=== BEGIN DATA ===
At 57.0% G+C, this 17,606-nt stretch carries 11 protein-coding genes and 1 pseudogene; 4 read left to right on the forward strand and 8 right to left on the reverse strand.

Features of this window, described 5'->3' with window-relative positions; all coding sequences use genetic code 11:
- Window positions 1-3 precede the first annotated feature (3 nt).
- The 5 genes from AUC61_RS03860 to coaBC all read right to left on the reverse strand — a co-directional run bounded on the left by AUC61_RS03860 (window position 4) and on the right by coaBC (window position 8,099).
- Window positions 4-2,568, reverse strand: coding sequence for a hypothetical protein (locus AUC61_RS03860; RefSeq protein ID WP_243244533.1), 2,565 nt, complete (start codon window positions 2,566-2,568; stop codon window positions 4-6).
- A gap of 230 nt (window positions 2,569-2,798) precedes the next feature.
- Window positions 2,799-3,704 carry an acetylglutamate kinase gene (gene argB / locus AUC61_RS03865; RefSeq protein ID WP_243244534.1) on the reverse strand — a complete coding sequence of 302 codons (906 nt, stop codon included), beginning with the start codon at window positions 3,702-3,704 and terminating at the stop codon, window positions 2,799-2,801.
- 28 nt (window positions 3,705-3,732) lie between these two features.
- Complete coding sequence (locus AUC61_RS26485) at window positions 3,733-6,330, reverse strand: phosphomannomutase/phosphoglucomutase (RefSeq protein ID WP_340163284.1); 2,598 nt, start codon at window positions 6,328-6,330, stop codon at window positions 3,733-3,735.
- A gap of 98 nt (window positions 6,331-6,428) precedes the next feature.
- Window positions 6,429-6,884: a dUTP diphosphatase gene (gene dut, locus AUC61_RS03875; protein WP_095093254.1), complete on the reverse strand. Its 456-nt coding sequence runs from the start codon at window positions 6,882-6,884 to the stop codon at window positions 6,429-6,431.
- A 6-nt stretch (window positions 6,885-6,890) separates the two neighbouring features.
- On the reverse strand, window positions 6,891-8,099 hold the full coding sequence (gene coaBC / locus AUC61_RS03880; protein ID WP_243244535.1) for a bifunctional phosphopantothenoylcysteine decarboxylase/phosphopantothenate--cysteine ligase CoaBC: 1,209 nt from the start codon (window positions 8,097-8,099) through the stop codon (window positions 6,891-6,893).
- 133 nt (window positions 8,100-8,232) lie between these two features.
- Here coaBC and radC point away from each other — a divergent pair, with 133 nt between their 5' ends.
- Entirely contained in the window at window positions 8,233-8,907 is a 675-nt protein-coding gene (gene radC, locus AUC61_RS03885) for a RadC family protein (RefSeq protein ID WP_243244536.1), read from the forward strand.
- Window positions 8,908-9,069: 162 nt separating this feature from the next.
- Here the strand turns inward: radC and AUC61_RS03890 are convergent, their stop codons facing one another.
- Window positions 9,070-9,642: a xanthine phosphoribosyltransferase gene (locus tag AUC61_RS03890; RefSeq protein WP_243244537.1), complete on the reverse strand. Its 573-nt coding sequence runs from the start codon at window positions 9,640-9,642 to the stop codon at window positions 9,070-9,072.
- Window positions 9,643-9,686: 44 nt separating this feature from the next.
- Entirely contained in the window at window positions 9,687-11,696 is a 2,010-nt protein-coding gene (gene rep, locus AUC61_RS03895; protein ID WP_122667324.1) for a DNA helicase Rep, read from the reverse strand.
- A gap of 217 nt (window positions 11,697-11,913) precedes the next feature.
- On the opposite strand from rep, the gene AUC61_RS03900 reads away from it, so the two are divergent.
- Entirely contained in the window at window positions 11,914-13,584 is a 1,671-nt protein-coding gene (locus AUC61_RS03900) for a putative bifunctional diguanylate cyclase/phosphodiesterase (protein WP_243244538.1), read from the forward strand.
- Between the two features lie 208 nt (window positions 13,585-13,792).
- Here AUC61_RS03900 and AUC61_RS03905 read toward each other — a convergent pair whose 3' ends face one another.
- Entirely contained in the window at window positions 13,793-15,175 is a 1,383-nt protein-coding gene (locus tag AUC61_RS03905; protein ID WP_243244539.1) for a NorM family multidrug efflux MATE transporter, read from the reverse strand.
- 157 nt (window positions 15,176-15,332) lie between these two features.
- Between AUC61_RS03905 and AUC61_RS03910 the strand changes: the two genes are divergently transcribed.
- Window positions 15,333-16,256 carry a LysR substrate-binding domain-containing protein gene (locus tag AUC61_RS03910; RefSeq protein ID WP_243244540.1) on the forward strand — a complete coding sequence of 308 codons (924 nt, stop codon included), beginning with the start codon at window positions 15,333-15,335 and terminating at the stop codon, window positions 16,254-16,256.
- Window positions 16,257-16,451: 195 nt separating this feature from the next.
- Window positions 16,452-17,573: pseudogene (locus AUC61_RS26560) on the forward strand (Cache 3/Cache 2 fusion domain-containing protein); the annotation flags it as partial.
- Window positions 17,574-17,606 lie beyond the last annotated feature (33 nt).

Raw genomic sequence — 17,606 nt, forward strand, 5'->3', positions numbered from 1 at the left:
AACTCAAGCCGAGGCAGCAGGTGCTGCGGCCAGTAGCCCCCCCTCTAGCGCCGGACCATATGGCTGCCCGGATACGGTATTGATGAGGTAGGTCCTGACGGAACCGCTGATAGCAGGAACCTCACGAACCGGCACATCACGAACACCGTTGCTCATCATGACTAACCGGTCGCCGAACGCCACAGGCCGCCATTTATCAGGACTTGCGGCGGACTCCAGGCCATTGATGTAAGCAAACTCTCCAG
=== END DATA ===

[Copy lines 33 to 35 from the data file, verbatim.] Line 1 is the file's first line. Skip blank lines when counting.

- Window positions 17,574-17,606 lie beyond the last annotated feature (33 nt).

Raw genomic sequence — 17,606 nt, forward strand, 5'->3', positions numbered from 1 at the left:
AACTCAAGCCGAGGCAGCAGGTGCTGCGGCCAGTAGCCCCCCCTCTAGCGCCGGACCATATGGCTGCCCGGATACGGTATTGATGAGGTAGGTCCTGACGGAACCGCTGATAGCAGGAACCTCACGAACCGGCACATCACGAACACCGTTGCTCATCATGACTAACCGGTCGCCGAACGCCACAGGCCGCCATTTATCAGGACTTGCGGCGGACTCCAGGCCATTGATGTAAGCAAACTCTCCAG